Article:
DCE-MRI-Derived Measures of Tumor Hypoxia and Interstitial Fluid Pressure Predict Outcomes in Cervical Carcinoma

Int J Radiat Oncol Biol Phys. 2018 Nov 15;102(4):1193-1201. doi: 10.1016/j.ijrobp.2018.04.035. Epub 2018 Apr 19.


Purpose: The poor outcome of locally advanced cervical cancer has been associated with extensive hypoxia and high interstitial fluid pressure (IFP) in the primary tumor. In the present study, measures of tumor hypoxia and IFP were provided using dynamic contrast-enhanced (DCE)-magnetic resonance imaging (MRI) and related to the treatment outcomes.

Methods and materials: The data from 54 cervical cancer patients treated with concurrent cisplatin-based chemoradiotherapy were studied. A low-enhancing tumor volume (LETV) and peritumoral fluid flow velocity (v0) were used as measures of tumor hypoxia and IFP, respectively.

Results: Poor disease-free survival and overall survival were associated with large LETV and high v0. The multivariate analysis results suggested that the prognostic power of v0 and LETV is independent of established clinical prognostic factors and that the prognostic power of v0 is strong compared with that of LETV. The outcomes was especially poor for patients with a high v0 combined with a large LETV and especially good for those with a low v0 combined with a small LETV, with 5-year disease-free survival and overall survival of 13% versus 100%, respectively.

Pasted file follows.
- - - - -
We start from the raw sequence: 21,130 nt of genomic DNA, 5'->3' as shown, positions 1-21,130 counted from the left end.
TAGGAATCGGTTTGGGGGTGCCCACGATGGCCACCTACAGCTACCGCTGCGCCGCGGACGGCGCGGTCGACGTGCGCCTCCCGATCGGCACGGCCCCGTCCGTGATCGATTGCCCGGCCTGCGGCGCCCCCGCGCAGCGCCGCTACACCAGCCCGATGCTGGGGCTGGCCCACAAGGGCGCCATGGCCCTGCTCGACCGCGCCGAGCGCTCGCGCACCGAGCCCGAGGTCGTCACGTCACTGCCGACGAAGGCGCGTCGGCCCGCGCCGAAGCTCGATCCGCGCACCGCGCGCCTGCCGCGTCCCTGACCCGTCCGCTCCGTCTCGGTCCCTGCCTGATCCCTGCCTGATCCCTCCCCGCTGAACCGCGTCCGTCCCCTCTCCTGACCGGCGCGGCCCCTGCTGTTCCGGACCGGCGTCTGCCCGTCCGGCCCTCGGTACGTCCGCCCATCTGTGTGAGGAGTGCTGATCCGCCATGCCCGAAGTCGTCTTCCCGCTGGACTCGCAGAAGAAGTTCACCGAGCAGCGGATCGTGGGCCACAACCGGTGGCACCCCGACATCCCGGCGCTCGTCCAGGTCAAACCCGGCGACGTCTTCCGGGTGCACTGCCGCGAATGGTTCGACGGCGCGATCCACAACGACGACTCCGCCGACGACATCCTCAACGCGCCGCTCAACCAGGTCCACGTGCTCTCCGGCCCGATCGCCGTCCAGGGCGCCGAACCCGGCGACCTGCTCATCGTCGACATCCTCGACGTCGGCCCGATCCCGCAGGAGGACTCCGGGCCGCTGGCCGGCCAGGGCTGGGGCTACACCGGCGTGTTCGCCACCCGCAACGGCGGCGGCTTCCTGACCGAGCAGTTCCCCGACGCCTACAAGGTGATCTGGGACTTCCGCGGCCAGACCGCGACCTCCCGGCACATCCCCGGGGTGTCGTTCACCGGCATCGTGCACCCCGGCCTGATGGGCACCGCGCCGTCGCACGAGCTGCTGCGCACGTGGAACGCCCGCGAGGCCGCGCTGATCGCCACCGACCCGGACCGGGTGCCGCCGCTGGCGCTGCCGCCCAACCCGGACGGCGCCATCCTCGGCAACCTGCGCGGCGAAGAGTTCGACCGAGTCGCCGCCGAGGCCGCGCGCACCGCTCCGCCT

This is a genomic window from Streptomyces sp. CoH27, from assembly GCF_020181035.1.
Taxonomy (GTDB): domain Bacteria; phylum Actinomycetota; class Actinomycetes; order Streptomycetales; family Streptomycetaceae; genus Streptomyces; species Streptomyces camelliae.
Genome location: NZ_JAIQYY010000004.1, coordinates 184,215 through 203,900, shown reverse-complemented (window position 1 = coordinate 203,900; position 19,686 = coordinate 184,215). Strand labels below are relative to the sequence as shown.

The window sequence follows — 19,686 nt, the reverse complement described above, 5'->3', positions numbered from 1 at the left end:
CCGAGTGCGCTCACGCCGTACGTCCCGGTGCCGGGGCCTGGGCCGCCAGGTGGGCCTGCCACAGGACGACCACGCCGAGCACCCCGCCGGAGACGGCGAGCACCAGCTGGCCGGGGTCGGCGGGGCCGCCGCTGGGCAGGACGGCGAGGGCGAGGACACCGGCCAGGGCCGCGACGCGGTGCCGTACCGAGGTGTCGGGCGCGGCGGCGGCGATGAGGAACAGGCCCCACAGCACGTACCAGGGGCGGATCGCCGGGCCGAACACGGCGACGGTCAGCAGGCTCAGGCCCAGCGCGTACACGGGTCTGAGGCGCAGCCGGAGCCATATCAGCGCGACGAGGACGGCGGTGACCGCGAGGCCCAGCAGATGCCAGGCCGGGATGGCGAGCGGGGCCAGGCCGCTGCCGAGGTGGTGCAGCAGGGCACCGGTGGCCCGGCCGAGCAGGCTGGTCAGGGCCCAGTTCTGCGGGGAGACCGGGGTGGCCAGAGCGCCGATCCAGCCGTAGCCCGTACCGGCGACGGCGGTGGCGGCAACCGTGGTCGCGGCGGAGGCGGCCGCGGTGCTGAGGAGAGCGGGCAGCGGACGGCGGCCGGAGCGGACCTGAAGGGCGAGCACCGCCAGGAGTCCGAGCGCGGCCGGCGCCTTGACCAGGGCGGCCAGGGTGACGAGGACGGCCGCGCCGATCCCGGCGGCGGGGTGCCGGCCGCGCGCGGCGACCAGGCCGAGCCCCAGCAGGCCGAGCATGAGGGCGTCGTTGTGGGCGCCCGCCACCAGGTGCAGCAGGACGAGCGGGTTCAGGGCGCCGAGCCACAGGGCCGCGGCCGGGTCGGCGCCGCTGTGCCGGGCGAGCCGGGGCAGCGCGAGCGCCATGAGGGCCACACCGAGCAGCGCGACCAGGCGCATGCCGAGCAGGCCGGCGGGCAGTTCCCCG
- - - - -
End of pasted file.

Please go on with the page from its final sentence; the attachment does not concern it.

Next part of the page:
Conclusions: The outcome of locally advanced cervical carcinoma seems to be influenced strongly by the tumor IFP and to a lesser extent by tumor hypoxia. DCE-MRI might have the power to provide important biomarkers for the outcome of cervical cancer.

Publication types

  • Research Support, Non-U.S. Gov't

MeSH terms

  • Chemoradiotherapy
  • Contrast Media
  • Disease-Free Survival
  • Extracellular Fluid / physiology*
  • Female
  • Humans
  • Image Enhancement
  • Magnetic Resonance Imaging / methods*
  • Pressure
  • Tumor Burden
  • Tumor Hypoxia
  • Uterine Cervical Neoplasms / diagnostic imaging
  • Uterine Cervical Neoplasms / metabolism
  • Uterine Cervical Neoplasms / mortality*
  • Uterine Cervical Neoplasms / therapy


  • Contrast Media